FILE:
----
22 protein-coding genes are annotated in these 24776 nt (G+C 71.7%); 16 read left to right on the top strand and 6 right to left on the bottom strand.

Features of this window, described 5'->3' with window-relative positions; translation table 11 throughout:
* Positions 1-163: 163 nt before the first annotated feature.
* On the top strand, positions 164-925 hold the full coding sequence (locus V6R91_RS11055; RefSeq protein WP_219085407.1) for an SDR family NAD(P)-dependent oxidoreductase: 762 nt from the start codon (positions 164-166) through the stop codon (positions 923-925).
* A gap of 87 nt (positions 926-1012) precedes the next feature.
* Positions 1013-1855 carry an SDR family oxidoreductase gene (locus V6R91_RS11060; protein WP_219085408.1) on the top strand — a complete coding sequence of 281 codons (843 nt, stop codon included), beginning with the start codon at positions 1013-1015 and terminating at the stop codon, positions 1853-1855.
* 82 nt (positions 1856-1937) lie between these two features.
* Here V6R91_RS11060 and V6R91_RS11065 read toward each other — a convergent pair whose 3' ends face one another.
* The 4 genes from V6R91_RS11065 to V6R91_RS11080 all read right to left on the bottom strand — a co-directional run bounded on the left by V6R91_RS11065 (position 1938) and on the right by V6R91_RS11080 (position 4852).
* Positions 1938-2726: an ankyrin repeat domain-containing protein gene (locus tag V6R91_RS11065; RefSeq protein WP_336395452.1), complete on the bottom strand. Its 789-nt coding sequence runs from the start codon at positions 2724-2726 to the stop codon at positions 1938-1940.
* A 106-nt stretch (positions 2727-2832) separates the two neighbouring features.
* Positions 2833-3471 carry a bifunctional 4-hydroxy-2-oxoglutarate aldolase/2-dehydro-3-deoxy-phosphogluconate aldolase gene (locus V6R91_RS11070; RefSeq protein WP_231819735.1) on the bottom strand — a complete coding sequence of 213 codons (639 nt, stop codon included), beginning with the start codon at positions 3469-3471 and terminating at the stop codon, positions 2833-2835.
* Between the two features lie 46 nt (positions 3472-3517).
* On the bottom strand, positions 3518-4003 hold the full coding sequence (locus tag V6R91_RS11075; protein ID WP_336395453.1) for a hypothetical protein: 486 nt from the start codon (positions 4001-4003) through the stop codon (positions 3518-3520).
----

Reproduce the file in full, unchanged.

22 protein-coding genes are annotated in these 24776 nt (G+C 71.7%); 16 read left to right on the top strand and 6 right to left on the bottom strand.

Features of this window, described 5'->3' with window-relative positions; translation table 11 throughout:
* Positions 1-163: 163 nt before the first annotated feature.
* On the top strand, positions 164-925 hold the full coding sequence (locus V6R91_RS11055; RefSeq protein WP_219085407.1) for an SDR family NAD(P)-dependent oxidoreductase: 762 nt from the start codon (positions 164-166) through the stop codon (positions 923-925).
* A gap of 87 nt (positions 926-1012) precedes the next feature.
* Positions 1013-1855 carry an SDR family oxidoreductase gene (locus V6R91_RS11060; protein WP_219085408.1) on the top strand — a complete coding sequence of 281 codons (843 nt, stop codon included), beginning with the start codon at positions 1013-1015 and terminating at the stop codon, positions 1853-1855.
* 82 nt (positions 1856-1937) lie between these two features.
* Here V6R91_RS11060 and V6R91_RS11065 read toward each other — a convergent pair whose 3' ends face one another.
* The 4 genes from V6R91_RS11065 to V6R91_RS11080 all read right to left on the bottom strand — a co-directional run bounded on the left by V6R91_RS11065 (position 1938) and on the right by V6R91_RS11080 (position 4852).
* Positions 1938-2726: an ankyrin repeat domain-containing protein gene (locus tag V6R91_RS11065; RefSeq protein WP_336395452.1), complete on the bottom strand. Its 789-nt coding sequence runs from the start codon at positions 2724-2726 to the stop codon at positions 1938-1940.
* A 106-nt stretch (positions 2727-2832) separates the two neighbouring features.
* Positions 2833-3471 carry a bifunctional 4-hydroxy-2-oxoglutarate aldolase/2-dehydro-3-deoxy-phosphogluconate aldolase gene (locus V6R91_RS11070; RefSeq protein WP_231819735.1) on the bottom strand — a complete coding sequence of 213 codons (639 nt, stop codon included), beginning with the start codon at positions 3469-3471 and terminating at the stop codon, positions 2833-2835.
* Between the two features lie 46 nt (positions 3472-3517).
* On the bottom strand, positions 3518-4003 hold the full coding sequence (locus tag V6R91_RS11075; protein ID WP_336395453.1) for a hypothetical protein: 486 nt from the start codon (positions 4001-4003) through the stop codon (positions 3518-3520).